As Sandvig and others have pointed out, though, that isn’t actually what Facebook’s data shows. For one thing, the study wasn’t conclusive: It only looked at a small and highly non-representative user sample. On top of that, the study shows that the algorithm does tweak political news in three important, if modest, ways. To wit:

  1. The algorithm determines the order of the posts in your News Feed, and hard news stories that the algorithm relegates to the bottom are read far less frequently.
  2. In the average conservative’s news feed, the algorithm cuts out 5 percent of liberal-leaning articles.
  3. In the average liberal’s News Feed, that rate’s a little higher: 8 percent of conservative-leaning articles got cut.

Again, none of this is necessarily nefarious or shocking. (“What else would a good filter algorithm be doing other than filtering for what it thinks you will like?” Sandvig wrote.) But it does mean that, when you use Facebook as a source for political news, that news is modestly more likely to flatter your existing point of view.

“Selectivity and polarization are happening on Facebook,” sums up Sandvig, “and the news feed curation algorithm acts to modestly accelerate” both of those things.

It’s no wonder, really, that highly partisan news sources tend to do very well on Facebook — they speak to the biases of both users and the network.

Here’s why that’s a problem

(Facebook) (Facebook)

It might be hard to see the big so-what in all of this. After all, if you’re just one user cruising along through your News Feed, you want a service that’s pleasant and comfortable for you. You don’t want to be bombarded with rage-inducing partisan news in between your memes and your mom’s stories and your pet videos.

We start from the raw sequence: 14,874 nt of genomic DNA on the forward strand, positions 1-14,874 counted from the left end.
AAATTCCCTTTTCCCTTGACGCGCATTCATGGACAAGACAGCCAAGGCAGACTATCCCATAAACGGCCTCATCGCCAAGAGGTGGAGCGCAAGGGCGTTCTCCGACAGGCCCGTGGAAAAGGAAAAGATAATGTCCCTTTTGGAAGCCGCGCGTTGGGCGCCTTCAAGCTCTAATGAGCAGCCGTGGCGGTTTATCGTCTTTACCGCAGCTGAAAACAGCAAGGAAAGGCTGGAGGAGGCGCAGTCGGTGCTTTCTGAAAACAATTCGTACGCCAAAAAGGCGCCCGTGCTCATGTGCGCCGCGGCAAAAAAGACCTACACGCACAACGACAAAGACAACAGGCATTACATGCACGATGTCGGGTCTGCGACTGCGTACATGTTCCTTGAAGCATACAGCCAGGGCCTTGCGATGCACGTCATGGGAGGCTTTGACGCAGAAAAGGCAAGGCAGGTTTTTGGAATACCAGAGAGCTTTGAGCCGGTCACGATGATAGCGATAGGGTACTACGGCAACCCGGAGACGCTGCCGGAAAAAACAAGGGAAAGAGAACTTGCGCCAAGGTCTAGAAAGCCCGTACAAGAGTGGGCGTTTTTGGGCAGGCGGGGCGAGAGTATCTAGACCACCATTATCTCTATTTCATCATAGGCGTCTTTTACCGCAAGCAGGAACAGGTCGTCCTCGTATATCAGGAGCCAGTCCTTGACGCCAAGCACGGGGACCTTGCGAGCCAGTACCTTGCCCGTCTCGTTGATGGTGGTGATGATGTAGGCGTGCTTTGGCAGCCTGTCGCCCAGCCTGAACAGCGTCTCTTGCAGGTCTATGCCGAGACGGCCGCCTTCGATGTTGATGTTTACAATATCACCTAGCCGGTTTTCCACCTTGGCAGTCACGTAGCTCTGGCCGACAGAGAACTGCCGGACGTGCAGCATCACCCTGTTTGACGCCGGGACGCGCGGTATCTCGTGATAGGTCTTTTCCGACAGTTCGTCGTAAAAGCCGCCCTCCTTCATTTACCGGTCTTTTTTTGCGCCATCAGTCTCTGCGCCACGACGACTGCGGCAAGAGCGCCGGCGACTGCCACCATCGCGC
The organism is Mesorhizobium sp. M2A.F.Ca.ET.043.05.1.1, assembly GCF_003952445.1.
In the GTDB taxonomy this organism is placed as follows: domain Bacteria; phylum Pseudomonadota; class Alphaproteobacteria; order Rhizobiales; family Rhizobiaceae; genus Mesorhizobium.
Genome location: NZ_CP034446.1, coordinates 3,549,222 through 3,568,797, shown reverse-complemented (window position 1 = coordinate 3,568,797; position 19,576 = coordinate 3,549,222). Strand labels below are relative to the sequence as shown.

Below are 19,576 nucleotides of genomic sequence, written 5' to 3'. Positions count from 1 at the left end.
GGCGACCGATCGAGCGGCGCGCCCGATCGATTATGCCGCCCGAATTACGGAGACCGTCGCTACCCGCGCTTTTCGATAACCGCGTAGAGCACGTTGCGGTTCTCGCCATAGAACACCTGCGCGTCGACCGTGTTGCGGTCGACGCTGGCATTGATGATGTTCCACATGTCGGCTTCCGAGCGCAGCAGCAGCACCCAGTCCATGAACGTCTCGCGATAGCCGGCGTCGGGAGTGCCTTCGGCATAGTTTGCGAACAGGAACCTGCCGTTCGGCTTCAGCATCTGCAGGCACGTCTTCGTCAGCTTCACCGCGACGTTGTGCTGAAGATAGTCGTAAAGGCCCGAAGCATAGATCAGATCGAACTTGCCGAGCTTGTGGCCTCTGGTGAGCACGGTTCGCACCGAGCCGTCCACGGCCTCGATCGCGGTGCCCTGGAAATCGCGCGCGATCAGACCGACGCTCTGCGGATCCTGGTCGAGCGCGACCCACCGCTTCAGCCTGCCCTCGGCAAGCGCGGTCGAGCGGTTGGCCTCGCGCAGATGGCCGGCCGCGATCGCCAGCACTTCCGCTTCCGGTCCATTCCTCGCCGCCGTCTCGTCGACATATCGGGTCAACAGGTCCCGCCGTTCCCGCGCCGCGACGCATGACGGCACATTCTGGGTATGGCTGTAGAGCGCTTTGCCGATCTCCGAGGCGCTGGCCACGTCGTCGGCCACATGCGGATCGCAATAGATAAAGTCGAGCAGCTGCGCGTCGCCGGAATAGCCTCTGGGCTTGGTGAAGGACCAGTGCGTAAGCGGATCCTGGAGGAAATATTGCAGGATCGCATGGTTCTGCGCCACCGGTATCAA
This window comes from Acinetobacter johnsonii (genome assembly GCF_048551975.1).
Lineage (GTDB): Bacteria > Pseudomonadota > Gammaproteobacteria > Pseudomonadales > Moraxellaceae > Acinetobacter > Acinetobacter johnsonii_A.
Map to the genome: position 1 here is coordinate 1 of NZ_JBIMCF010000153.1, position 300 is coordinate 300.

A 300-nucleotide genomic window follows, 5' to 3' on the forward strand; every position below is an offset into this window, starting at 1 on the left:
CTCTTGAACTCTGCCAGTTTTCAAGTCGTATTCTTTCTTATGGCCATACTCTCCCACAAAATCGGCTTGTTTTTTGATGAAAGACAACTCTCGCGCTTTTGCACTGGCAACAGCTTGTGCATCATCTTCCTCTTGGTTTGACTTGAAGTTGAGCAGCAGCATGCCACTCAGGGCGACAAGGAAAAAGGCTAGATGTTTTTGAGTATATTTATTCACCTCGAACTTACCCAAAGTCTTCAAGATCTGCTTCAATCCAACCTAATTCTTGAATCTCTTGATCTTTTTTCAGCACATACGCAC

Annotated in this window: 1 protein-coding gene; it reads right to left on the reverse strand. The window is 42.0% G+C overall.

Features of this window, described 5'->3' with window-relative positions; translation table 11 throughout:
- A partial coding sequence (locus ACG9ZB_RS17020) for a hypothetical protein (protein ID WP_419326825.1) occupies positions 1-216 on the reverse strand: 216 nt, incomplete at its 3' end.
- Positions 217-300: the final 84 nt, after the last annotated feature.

But consider, for a minute, that more than half of all American adults use Facebook — enough people, some scholars theorize, to swing a national election. As more of those people use Facebook for news, we risk “accelerating” polarization for a large slice of the U.S. population.

And that’s too bad, really, both because political polarization can be blamed for a host of ills, and because social networks could really be a force for good here. One analysis of Twitter found, for instance, that ideologically diverse networks tend to yield more moderate people — proof positive, its author wrote, that social media has “rich potential … to transform the political process.”

There are, at least in theory, technical ways around this problem. The sociologist Zeynep Tufekci has called for Facebook to hand more filtering control directly over to its users: “At a personal level,” she wrote, “I’d love to have the choice to set my newsfeed algorithm to ‘please show more content I’d likely disagree with.” (Balancer, a browser extension/research project that took this approach toward news site reading, is the only known tool to increase “diverse exposure” clearly and measurably.)

Meanwhile, Jonathan Zittrain — a law professor at Harvard — has called for Facebook to declare itself an “information fiduciary,” much like lawyers and doctors do already. In exchange for, say, a tax break, the site would promise to offer a depersonalized, unfiltered News Feed experience, among other things.

Unfortunately, these solutions seem unlikely for now — and in the meantime, the available fixes are both very individual and far less ambitious. If you use Facebook to access political news, consider toggling from “top stories” to “most recent.” (That option’s in the left-hand rail, under “Favorites.”) Alternately, think about supplementing your Facebook diet with news from somewhere else. Pew also has a new analysis on the news sources that liberals and conservatives like best: Take a gander at some stories from your ideological opposite.